Preoperative Inspiratory Muscle Training

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University of Florida

Status

Withdrawn

Conditions

Mechanical Ventilation Complication

Treatments

Other: Relaxation Breathing
Other: Inspiratory Muscle Training

Study type

Interventional

Funder types

Other

Identifiers

NCT04423614
OCR35362 (Other Identifier)
IRB202001038

Details and patient eligibility

About

In light of the corona virus pandemic (COVID-19), there is critical need to conserve scarce mechanical ventilation (MV) resources. This study evaluates an intervention in non-infected cardiac patients as a means to assist with minimizing MV and ICU length of stay (LOS). Pre-op inspiratory muscle training (IMT) has been shown to decrease pulmonary complications, MV dependence, and ICU LOS following thoracic surgery. The investigators aim to determine the mechanism of remodeling in diaphragms of adults who undergo pre-op IMT.

Full description

Highly active muscles such as the diaphragm are particularly sensitive to both disuse and training. For example, diaphragm fibers of controlled mechanically ventilated young adults atrophy by more than 50% within 36 hours of complete inactivity, and mechanical ventilation (MV) initiates signaling pathways within the first several hours of inactivity that promote progressive diaphragmatic fiber dysfunction. The investigators have shown that widespread atrophy signaling begins in the operating room during cardiac surgery, after only a few hours of MV. In addition to this fiber atrophy, MV leads to significant declines in the strength of the diaphragm, which can lengthen the time it takes to wean from MV. The clinical occurrence of early onset, progressive contractile dysfunction is defined as ventilator-induced diaphragmatic dysfunction (VIDD). VIDD is regarded as a primary contributor to difficulties with weaning from MV. Conversely, the investigators have shown that IMT increases the pressure-generating capacity of the diaphragm and inspiratory synergist muscles, and facilitates weaning in patients with VIDD. Preoperative IMT for as little as 1-2 weeks reportedly increases inspiratory muscle strength. IMT prior to cardiothoracic surgery has been shown to reduce post-operative pulmonary complications such as atelectasis, pneumonia, or delayed ventilator weaning. Additionally, strength gains associated with preoperative IMT are associated with shorter ICU and hospital lengths of stay, which may potentially offer a cost benefit. Unfortunately, very little is understood about the neuromuscular adaptations and signaling mechanisms that contribute to these IMT clinical advantages. A particularly novel aspect of this project is it will be the first study of the mechanisms that contribute to diaphragm strengthening. A greater understanding of these mechanisms may help future investigators to develop more efficient exercise prescriptions to offset MV use in cases such as surgery, and it may help identify molecules and exercise that could protect the diaphragms of individuals who cannot exercise in advance, as in the case of acute infections that compromise breathing. The overall objective of this study is to investigate diaphragm neuromuscular remodeling associated with pre-operative, telehealth delivered IMT, compared with relaxation breathing training (RLX). Guided RLX exercises have been shown to improve post-operative pain perception and modestly lower systolic blood pressure in hypertensives but are not thought to significantly alter diaphragm strength. Forty adult volunteers will receive either IMT (n=20) or RLX training (n=20) for 2-4 weeks prior to elective cardiothoracic surgery and undergo breathing performance tests before and after the training period. A full thickness biopsy (approximately 6mm x 20 mm) from the right ventral costal diaphragm will be acquired as soon as the diaphragm is exposed during surgery. Additionally, a biopsy from the pectoralis major will be obtained and used as a non-exercised control muscle. Histological and RNA sequencing analyses will be performed to examine the mechanisms that contribute to neuromuscular adaptations to training.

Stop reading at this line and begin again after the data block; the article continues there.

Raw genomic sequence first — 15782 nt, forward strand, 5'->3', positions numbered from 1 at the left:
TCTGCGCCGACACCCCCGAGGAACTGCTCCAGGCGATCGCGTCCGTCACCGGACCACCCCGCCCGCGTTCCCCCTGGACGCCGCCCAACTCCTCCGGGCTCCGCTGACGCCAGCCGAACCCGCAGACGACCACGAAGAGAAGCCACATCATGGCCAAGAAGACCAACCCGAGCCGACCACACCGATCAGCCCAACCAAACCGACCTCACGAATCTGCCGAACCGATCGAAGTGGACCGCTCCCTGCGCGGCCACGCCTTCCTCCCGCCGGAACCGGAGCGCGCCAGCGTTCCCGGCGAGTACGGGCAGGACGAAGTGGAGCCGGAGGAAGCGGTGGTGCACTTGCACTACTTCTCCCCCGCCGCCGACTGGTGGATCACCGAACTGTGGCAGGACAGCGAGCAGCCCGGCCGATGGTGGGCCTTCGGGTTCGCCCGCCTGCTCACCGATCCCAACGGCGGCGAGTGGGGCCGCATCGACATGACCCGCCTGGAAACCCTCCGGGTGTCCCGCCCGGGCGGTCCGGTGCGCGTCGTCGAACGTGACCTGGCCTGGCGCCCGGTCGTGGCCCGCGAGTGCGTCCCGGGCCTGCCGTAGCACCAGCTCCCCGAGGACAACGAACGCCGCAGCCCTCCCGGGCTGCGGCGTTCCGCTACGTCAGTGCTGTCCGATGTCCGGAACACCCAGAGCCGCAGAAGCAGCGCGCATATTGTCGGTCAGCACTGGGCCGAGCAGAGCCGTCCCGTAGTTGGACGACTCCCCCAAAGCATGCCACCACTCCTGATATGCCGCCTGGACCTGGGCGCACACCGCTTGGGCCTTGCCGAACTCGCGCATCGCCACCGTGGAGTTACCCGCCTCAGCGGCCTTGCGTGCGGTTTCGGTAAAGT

Sex

All

Ages

55 to 80 years old

Volunteers

No Healthy Volunteers

Inclusion criteria

  • Cardiac surgery candidate
  • Ability to complete pre-operative breathing exercises

Exclusion criteria

  • Surgery is scheduled in less than 2 weeks
  • New York Heart Association Class III or IV Cardiac Disease
  • History of hemiparesis
  • History of spinal cord injury
  • History of progressive neuromuscular disease that may interfere with the ability to complete study interventions
  • Previous cardiothoracic surgery within the last 12 weeks
  • History of pneumonectomy
  • History of lung surgery
  • History of skeletal pathology (e.g. scoliosis) that may interfere with chest wall movements
  • Routine usage of muscle relaxants, immunosuppressants, or corticosteroid medications within the past 30 days
  • Forced expiratory volume 1 less than 40% of age-predicted value
  • Presence of active malignancy
  • Presence of any organ dysfunction that may limit ability to participate in seated respiratory exercises

Trial design

Primary purpose

Prevention

Allocation

Randomized

Interventional model

Parallel Assignment

Masking

None (Open label)

0 participants in 2 patient groups

Inspiratory Muscle Training (IMT)
Experimental group
Description:
Pre-operative inspiratory muscle training
Treatment:
Other: Inspiratory Muscle Training
Relaxation Breathing (RLX)
Experimental group
Description:
Relaxation breathing exercises
Treatment:
Other: Relaxation Breathing

Trial contacts and locations

0

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Data sourced from clinicaltrials.gov

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